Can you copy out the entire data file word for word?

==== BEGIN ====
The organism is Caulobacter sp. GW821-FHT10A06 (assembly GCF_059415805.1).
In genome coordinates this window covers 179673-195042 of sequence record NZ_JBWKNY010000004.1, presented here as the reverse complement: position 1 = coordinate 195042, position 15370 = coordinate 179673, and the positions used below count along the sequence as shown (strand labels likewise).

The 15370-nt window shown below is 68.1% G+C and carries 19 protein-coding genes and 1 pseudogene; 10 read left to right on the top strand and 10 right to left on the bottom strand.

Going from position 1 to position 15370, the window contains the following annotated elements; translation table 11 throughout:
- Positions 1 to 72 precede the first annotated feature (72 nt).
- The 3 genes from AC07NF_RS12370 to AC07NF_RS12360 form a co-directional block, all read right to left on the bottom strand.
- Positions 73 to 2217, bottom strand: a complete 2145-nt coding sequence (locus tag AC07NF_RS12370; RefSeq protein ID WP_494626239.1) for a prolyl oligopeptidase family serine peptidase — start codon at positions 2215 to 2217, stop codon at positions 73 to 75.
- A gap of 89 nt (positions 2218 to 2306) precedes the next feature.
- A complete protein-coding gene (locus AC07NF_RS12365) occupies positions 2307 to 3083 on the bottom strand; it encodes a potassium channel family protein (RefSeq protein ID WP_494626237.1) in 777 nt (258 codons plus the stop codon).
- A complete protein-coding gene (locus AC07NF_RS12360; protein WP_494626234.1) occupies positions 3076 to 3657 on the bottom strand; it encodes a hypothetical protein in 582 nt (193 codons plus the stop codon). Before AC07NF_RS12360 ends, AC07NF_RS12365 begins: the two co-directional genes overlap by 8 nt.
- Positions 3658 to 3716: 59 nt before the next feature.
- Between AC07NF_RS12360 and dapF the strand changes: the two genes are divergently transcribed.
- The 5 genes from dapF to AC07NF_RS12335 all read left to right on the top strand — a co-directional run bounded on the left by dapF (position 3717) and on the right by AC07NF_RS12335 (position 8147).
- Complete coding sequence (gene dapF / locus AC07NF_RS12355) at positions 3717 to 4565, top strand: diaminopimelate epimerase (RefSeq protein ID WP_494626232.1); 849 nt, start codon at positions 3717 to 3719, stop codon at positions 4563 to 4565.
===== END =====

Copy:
The organism is Caulobacter sp. GW821-FHT10A06 (assembly GCF_059415805.1).
In genome coordinates this window covers 179673-195042 of sequence record NZ_JBWKNY010000004.1, presented here as the reverse complement: position 1 = coordinate 195042, position 15370 = coordinate 179673, and the positions used below count along the sequence as shown (strand labels likewise).

The 15370-nt window shown below is 68.1% G+C and carries 19 protein-coding genes and 1 pseudogene; 10 read left to right on the top strand and 10 right to left on the bottom strand.

Going from position 1 to position 15370, the window contains the following annotated elements; translation table 11 throughout:
- Positions 1 to 72 precede the first annotated feature (72 nt).
- The 3 genes from AC07NF_RS12370 to AC07NF_RS12360 form a co-directional block, all read right to left on the bottom strand.
- Positions 73 to 2217, bottom strand: a complete 2145-nt coding sequence (locus tag AC07NF_RS12370; RefSeq protein ID WP_494626239.1) for a prolyl oligopeptidase family serine peptidase — start codon at positions 2215 to 2217, stop codon at positions 73 to 75.
- A gap of 89 nt (positions 2218 to 2306) precedes the next feature.
- A complete protein-coding gene (locus AC07NF_RS12365) occupies positions 2307 to 3083 on the bottom strand; it encodes a potassium channel family protein (RefSeq protein ID WP_494626237.1) in 777 nt (258 codons plus the stop codon).
- A complete protein-coding gene (locus AC07NF_RS12360; protein WP_494626234.1) occupies positions 3076 to 3657 on the bottom strand; it encodes a hypothetical protein in 582 nt (193 codons plus the stop codon). Before AC07NF_RS12360 ends, AC07NF_RS12365 begins: the two co-directional genes overlap by 8 nt.
- Positions 3658 to 3716: 59 nt before the next feature.
- Between AC07NF_RS12360 and dapF the strand changes: the two genes are divergently transcribed.
- The 5 genes from dapF to AC07NF_RS12335 all read left to right on the top strand — a co-directional run bounded on the left by dapF (position 3717) and on the right by AC07NF_RS12335 (position 8147).
- Complete coding sequence (gene dapF / locus AC07NF_RS12355) at positions 3717 to 4565, top strand: diaminopimelate epimerase (RefSeq protein ID WP_494626232.1); 849 nt, start codon at positions 3717 to 3719, stop codon at positions 4563 to 4565.